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Understanding X.400

The X.400 Recommendations define the standards of an electronic messaging system and enables users to exchange messages regardless of the system.

The X.400 Recommendations were developed by an organization known as the Comité Consultatif International Télégraphique et Téléphonic (CCITT). The CCITT publishes recommendations every four years. Each publication is identified by a color:

The Electronic Messaging Association (EMA), which includes private e-mail software development companies, develops specifications for e-mail software development. The EMA publishes standards that further define the X.400 Recommendations.

The X.400 Recommendations are based on the Open Systems Interconnection (OSI) reference model defined by the International Organization for Standardization (ISO). The X.400 Recommendations specify the structure of a message handling system, message structure and components, and the method used to transfer messages. Microsoft Exchange Server complies with the 1984 and 1988 X.400 Recommendations.

The OSI reference model provides a layered architecture that standardizes the method computers use to exchange information through a communications network. The OSI model separates computer-to-computer communications into seven layers: application, presentation, session, transport, network, data link, and physical. The top three layers usually relate to the operating system and applications that run on it. The other layers determine the way networks interconnect.

The following diagram illustrates the seven OSI layers and examples of the protocols and standards that are used in each layer:

Using the OSI model, an administrator can choose the physical network, the protocols and transports transmitted over the network, and the software and hardware used on each end of the connection. As long as each layer receives and transmits information correctly to the layers above and below, it doesn't matter what combination of hardware and software is used in each layer.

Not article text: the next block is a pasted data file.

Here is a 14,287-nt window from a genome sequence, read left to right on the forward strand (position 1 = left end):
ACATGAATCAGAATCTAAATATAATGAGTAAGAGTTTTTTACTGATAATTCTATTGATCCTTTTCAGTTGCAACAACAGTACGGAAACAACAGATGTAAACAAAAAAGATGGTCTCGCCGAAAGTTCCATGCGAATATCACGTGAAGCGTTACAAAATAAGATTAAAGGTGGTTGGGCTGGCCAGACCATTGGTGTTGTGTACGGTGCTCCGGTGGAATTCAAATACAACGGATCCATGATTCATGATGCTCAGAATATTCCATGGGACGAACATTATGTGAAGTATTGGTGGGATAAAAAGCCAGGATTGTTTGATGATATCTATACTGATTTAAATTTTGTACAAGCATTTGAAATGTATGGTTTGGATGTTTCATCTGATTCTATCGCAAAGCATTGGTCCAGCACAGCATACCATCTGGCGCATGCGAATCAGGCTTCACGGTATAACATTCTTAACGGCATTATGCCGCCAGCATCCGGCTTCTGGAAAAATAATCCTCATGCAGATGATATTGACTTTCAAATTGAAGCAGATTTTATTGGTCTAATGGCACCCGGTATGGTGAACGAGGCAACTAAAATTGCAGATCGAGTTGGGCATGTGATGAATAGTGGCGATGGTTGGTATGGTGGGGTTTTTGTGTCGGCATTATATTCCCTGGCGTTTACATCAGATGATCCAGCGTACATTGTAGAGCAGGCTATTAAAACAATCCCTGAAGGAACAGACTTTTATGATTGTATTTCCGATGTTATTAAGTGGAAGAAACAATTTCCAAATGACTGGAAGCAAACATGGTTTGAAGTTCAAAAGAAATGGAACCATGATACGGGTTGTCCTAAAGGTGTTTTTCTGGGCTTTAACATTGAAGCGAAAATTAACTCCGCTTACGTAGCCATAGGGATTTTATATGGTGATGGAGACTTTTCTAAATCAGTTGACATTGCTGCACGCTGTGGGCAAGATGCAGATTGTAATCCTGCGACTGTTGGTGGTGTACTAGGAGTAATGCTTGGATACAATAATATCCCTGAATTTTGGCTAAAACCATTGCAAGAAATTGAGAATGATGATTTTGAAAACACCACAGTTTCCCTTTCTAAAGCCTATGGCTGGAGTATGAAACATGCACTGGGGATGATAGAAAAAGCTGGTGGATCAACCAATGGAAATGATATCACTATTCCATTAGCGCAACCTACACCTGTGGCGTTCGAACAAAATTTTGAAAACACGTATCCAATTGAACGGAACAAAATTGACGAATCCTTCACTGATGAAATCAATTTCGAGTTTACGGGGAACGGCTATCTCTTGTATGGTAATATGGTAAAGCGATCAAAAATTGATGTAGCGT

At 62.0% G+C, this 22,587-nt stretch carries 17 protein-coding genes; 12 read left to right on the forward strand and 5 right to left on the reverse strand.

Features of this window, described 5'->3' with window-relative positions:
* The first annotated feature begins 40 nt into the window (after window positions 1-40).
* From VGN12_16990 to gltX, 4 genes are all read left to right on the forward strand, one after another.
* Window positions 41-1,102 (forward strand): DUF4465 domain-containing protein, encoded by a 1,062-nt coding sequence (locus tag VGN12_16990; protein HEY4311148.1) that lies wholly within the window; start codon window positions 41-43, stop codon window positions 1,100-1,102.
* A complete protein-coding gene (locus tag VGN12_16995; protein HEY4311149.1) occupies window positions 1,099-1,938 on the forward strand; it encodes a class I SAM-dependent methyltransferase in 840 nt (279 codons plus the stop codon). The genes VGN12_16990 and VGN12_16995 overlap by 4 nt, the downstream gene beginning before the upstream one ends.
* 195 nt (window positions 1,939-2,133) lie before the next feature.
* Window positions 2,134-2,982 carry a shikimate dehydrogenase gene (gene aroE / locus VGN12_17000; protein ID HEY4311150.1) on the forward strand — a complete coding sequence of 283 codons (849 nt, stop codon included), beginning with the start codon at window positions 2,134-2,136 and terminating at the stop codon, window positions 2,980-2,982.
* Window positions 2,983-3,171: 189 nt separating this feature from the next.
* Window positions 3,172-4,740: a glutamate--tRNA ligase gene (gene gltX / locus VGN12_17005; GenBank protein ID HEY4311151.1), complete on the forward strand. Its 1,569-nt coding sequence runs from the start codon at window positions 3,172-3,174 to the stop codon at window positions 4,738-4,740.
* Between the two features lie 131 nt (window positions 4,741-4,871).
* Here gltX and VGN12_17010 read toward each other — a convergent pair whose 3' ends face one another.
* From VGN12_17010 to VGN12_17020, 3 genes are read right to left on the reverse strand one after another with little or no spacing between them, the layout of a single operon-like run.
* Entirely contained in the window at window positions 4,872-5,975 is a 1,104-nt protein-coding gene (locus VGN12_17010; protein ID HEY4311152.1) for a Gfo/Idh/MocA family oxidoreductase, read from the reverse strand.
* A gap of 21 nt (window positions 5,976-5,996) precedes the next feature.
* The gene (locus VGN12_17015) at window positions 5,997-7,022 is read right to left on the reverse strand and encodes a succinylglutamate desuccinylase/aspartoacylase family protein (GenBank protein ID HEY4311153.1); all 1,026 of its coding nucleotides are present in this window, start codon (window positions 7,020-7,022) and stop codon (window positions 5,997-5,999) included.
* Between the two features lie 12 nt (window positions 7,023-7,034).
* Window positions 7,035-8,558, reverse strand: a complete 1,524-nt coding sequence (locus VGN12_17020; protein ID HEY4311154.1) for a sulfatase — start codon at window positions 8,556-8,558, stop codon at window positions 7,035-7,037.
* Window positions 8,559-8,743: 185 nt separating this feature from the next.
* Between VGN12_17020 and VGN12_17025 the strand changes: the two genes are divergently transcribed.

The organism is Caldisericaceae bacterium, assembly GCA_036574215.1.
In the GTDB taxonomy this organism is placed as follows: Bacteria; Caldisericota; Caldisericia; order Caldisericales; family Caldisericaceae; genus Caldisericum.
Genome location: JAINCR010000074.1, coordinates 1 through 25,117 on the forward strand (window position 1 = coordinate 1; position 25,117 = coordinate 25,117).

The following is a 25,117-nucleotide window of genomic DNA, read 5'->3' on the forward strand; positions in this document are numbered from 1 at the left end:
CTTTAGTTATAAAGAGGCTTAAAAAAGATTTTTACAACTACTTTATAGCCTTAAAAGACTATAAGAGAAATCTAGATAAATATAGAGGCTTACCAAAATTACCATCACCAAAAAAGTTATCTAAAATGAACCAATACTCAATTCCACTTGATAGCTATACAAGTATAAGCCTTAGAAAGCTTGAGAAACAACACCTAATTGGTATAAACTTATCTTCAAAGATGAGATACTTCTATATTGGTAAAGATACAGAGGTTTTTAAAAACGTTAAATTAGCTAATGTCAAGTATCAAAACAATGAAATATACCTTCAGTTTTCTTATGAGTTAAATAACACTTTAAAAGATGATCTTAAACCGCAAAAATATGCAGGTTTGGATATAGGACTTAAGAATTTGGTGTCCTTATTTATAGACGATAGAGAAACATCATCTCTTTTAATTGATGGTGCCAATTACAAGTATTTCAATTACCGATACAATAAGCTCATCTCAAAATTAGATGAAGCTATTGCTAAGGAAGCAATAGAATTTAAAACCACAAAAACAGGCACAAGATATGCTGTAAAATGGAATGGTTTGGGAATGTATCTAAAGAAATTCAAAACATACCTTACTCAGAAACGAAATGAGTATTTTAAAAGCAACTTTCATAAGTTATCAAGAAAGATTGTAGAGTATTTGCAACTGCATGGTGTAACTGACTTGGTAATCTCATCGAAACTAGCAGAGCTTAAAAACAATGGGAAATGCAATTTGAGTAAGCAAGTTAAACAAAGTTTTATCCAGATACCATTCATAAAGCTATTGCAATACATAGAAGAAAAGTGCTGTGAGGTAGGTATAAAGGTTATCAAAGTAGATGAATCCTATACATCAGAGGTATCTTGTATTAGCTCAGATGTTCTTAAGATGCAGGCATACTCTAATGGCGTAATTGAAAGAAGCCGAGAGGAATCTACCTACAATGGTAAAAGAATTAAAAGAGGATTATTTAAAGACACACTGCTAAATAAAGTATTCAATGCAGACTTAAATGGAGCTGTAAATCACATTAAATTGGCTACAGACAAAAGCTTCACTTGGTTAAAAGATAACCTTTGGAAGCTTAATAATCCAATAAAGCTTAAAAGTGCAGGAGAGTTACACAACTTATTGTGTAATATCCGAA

X.400 runs on the application layer of the OSI model. This enables application processes to access network services. X.400 represents services that support user applications, such as software for file transfers, database access, and e-mail.

X.400 Message Handling System

An X.400 message handling system (MHS) is a collection of components that work together to transfer messages. The X.400 Recommendations specify that an MHS should have the following components.

Component Description
User agent (UA) Prepares, submits, and receives messages for a user. Displays messages and provides other functions, such as text editing and security.
MTA Forwards and relays messages within the network.
Message transfer system (MTS) Two or more MTAs.
Message store (MS) Stores messages transferred between MTAs and user agents (1988 Recommendations only). Known as the information store in Microsoft Exchange Server.
Access unit (AU) Gateway to other messaging systems.

The set of message handling system components and users is called a message handling environment (MHE). An MHE can include several messaging systems connected through gateways or public data networks, or just one message handling system where messages are contained within the system.

An X.400 MHS usually works with directory services, including the directory user agent and directory system agent. Directory services are not part of the X.400 Recommendations, but the 1988 X.400 Recommendations allow the use of directory services. The directory is a database of all objects in the message handling system, such as mailboxes and distribution lists.

The following diagram illustrates how the components of the MHS work together to transfer messages:

The user agents and message transfer agents in the MHS form the message transfer system (MTS) and the interpersonal messaging service (IPMS).